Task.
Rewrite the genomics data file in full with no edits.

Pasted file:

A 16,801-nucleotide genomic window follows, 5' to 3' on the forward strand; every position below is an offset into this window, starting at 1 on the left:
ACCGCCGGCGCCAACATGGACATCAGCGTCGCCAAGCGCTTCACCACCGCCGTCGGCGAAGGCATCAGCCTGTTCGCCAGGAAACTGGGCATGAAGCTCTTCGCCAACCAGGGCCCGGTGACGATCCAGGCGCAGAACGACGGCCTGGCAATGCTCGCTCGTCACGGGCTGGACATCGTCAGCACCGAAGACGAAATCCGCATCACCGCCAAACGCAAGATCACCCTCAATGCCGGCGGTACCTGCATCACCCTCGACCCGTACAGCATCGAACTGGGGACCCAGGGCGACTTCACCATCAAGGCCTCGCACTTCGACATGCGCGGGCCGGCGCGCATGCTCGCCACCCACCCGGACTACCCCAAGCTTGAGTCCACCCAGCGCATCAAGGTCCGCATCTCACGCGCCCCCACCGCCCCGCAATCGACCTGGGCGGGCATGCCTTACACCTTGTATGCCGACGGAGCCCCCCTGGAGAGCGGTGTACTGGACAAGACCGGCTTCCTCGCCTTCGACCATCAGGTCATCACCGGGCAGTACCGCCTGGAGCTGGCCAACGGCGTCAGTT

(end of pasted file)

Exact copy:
A 16,801-nucleotide genomic window follows, 5' to 3' on the forward strand; every position below is an offset into this window, starting at 1 on the left:
ACCGCCGGCGCCAACATGGACATCAGCGTCGCCAAGCGCTTCACCACCGCCGTCGGCGAAGGCATCAGCCTGTTCGCCAGGAAACTGGGCATGAAGCTCTTCGCCAACCAGGGCCCGGTGACGATCCAGGCGCAGAACGACGGCCTGGCAATGCTCGCTCGTCACGGGCTGGACATCGTCAGCACCGAAGACGAAATCCGCATCACCGCCAAACGCAAGATCACCCTCAATGCCGGCGGTACCTGCATCACCCTCGACCCGTACAGCATCGAACTGGGGACCCAGGGCGACTTCACCATCAAGGCCTCGCACTTCGACATGCGCGGGCCGGCGCGCATGCTCGCCACCCACCCGGACTACCCCAAGCTTGAGTCCACCCAGCGCATCAAGGTCCGCATCTCACGCGCCCCCACCGCCCCGCAATCGACCTGGGCGGGCATGCCTTACACCTTGTATGCCGACGGAGCCCCCCTGGAGAGCGGTGTACTGGACAAGACCGGCTTCCTCGCCTTCGACCATCAGGTCATCACCGGGCAGTACCGCCTGGAGCTGGCCAACGGCGTCAGTT